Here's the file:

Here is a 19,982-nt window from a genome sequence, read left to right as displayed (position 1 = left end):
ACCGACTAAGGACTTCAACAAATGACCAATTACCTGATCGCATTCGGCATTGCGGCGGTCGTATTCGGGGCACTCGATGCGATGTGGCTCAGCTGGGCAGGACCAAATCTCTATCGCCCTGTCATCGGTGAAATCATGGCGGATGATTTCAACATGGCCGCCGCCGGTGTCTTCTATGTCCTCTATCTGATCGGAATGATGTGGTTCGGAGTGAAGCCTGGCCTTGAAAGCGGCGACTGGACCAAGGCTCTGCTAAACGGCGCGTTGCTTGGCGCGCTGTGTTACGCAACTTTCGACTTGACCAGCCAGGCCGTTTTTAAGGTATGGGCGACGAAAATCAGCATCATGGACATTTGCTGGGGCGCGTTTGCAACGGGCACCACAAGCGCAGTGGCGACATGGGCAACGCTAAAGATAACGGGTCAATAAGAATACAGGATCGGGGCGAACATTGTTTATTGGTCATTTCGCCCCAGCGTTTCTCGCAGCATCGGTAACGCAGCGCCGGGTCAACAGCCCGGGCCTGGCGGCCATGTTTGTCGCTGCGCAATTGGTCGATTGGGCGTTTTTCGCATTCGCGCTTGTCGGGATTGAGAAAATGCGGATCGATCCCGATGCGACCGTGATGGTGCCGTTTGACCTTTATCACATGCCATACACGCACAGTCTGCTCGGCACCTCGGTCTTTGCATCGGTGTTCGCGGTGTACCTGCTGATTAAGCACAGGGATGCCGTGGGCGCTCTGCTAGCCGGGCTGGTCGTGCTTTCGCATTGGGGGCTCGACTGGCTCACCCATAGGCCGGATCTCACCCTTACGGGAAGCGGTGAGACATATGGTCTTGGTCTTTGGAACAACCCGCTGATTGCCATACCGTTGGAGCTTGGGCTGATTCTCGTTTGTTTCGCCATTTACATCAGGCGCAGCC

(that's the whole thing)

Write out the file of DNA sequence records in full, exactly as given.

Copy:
Here is a 19,982-nt window from a genome sequence, read left to right as displayed (position 1 = left end):
ACCGACTAAGGACTTCAACAAATGACCAATTACCTGATCGCATTCGGCATTGCGGCGGTCGTATTCGGGGCACTCGATGCGATGTGGCTCAGCTGGGCAGGACCAAATCTCTATCGCCCTGTCATCGGTGAAATCATGGCGGATGATTTCAACATGGCCGCCGCCGGTGTCTTCTATGTCCTCTATCTGATCGGAATGATGTGGTTCGGAGTGAAGCCTGGCCTTGAAAGCGGCGACTGGACCAAGGCTCTGCTAAACGGCGCGTTGCTTGGCGCGCTGTGTTACGCAACTTTCGACTTGACCAGCCAGGCCGTTTTTAAGGTATGGGCGACGAAAATCAGCATCATGGACATTTGCTGGGGCGCGTTTGCAACGGGCACCACAAGCGCAGTGGCGACATGGGCAACGCTAAAGATAACGGGTCAATAAGAATACAGGATCGGGGCGAACATTGTTTATTGGTCATTTCGCCCCAGCGTTTCTCGCAGCATCGGTAACGCAGCGCCGGGTCAACAGCCCGGGCCTGGCGGCCATGTTTGTCGCTGCGCAATTGGTCGATTGGGCGTTTTTCGCATTCGCGCTTGTCGGGATTGAGAAAATGCGGATCGATCCCGATGCGACCGTGATGGTGCCGTTTGACCTTTATCACATGCCATACACGCACAGTCTGCTCGGCACCTCGGTCTTTGCATCGGTGTTCGCGGTGTACCTGCTGATTAAGCACAGGGATGCCGTGGGCGCTCTGCTAGCCGGGCTGGTCGTGCTTTCGCATTGGGGGCTCGACTGGCTCACCCATAGGCCGGATCTCACCCTTACGGGAAGCGGTGAGACATATGGTCTTGGTCTTTGGAACAACCCGCTGATTGCCATACCGTTGGAGCTTGGGCTGATTCTCGTTTGTTTCGCCATTTACATCAGGCGCAGCC